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PULTENEY STREET SURVEY - SUMMER 2016

Rob Carson

The Bard in Conversation

by Associate Professor of English Rob Carson

When people write about Shakespeare in newspapers and on websites, they tend to use extraneous capital letters. They use terms like “Poet” and “Genius” to describe him, and they frequently refer to him as “The Bard.” What these capital letters imply, I think, is the idea that Shakespeare was not just someone who was quite good at his job, but someone who was almost superhuman, larger than life, one-of-a-kind. Personally, I tend to balk whenever I see hyperbolic terms of this sort applied to Shakespeare, as do most other Shakespeare scholars these days. It’s not that we’re not Shakespeare fans—we did choose this profession for a reason! It’s just that we tend to be uncomfortable with the idea that Shakespeare ought to be placed in a class by himself, on a different level from other mere mortals.

This vision of Shakespeare as a “Genius” dates back to the early nineteenth century, when the Romantic poets (who admittedly enjoyed their capital letters) started envisioning him as the archetypal Poet, someone who drew Inspiration from Nature as he crafted Works of Art, most likely in solitude off in some rural cottage or private grotto. But of course the historical Shakespeare was nothing like this. He spent the bulk of his career as an actor working amidst the bustle of London in the burgeoning Elizabethan entertainment industry, and he wrote most of his plays as part of an acting company, the Lord Chamberlain’s Men (later renamed “the King’s Men”). Everything we know about this acting company suggests that it was a highly collaborative venture: the eight partners in the company were typically referred to as “sharers” and “fellows,” and all eight of them not only acted in performances but also contributed to running the company in a variety of other ways. Shakespeare’s contributions to the company that he co-owned included writing some of the scripts that they performed and also revising scripts that they acquired from other playwrights and other companies. Increasingly, Shakespeare scholars are willing to acknowledge that many of the plays we attribute to “Shakespeare” were actually collaborations, written in conjunction with John Fletcher, Thomas Middleton, George Wilkins, Thomas Nashe, and others.

But of course all plays are in an important sense collaborative. After Shakespeare completed a script, his company would bring it to life in space and in sound before a responsive crowd. Theatre only happens in this way, through the living interaction of actors and audience. It is surely notable that Shakespeare seems to have made no particular effort to publish his scripts or preserve them in any “final” form. We might reasonably suggest that this is because he imagined his real creations to be the plays in production, the collaborative work that he and his fellows engaged in, not the lifeless scripts that lay behind them. (It’s for the same reason that architects tend to be proud of their buildings rather than their blueprints.)

Of course, Shakespeare’s plays themselves are also primarily composed of conversations. For a long time, critics who studied Shakespeare tended to focus in particular on his monologues, especially the soliloquies. They took individual speeches by individual characters out of their dramatic context and read them as if they were self-contained poems hidden inside the plays. Anyone who has been to a play, though, knows that this gets things completely backwards, since dialogue is primarily what drives dramatic action. I am thus pleased to report that recent work on Shakespeare’s language has increasingly focused on his skill at writing conversations between characters, not just speeches for individuals.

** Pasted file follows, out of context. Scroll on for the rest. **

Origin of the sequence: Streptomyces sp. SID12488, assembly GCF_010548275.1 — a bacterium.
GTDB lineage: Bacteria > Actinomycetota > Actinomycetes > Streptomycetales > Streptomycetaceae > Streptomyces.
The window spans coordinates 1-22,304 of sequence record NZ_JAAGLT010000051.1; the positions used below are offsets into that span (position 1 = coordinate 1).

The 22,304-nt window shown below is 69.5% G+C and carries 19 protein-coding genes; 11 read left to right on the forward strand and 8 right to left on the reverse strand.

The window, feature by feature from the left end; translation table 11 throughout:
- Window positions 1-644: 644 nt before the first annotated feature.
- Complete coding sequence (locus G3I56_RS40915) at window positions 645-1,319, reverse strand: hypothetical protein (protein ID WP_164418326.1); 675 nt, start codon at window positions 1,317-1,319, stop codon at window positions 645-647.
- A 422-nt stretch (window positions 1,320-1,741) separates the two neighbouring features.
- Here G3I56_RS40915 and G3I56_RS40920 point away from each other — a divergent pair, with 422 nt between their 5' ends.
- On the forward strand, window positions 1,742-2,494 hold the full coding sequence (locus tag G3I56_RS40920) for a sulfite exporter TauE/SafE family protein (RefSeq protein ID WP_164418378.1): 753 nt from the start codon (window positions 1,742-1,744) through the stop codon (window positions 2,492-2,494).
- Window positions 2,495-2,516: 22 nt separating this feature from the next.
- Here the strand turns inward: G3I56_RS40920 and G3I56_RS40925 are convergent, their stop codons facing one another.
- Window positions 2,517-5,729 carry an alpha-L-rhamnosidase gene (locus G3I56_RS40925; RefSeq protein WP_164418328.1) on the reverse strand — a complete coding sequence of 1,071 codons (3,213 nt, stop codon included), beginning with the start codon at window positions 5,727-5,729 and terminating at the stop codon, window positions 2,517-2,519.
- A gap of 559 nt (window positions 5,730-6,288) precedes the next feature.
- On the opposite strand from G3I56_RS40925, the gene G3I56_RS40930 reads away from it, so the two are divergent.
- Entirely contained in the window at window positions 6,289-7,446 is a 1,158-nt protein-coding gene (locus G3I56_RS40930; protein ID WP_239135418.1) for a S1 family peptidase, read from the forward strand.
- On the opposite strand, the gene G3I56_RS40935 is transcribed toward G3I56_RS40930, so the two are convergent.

The Shakespeare classes that I took as an undergraduate were mostly unidirectional affairs: a professor would stand at the front of the room and lecture at students—not entirely unlike the big floating head in The Wizard of Oz. The students would dutifully take notes and maybe ask the occasional question, but for the most part, we were passive spectators. I am so pleased that the culture of teaching at HWS doesn’t look anything like this, and that we instead emphasize class discussions and active learning for our students. Students in my Shakespeare classes engage with the plays that we study as a community, entering into dialogue with one another and with me as we collaborate collectively to make sense of these plays. In other words, we hold Conversations in our classes about the Conversations we find in plays which were in turn created by Conversations that were held some 400 years ago in London. And so if we’re going to capitalize any word connected to Shakespeare, my vote is for Conversation.


Associate Professor of English Rob Carson has published essays about Shakespeare and early modern skepticism, Shakespeare and early modern resistance theory, and Shakespeare and the linguistic turn in philosophy. He is currently completing revisions on his book, Every Third Thought: Shakespeare and the Early Modern Play of Ideas, and is working on two other book projects, Shakespeare and the New Elizabethans (which considers how Shakespeare was used to re-shape British identity in the years following World War II) and The Shakespeare Commons (which examines early modern forms of collectivity, communicative action and distributed cognition). He received his Ph.D. from the University of Toronto and his M.A. and B.A. from Queen’s University. Carson joined HWS in 2008.

 

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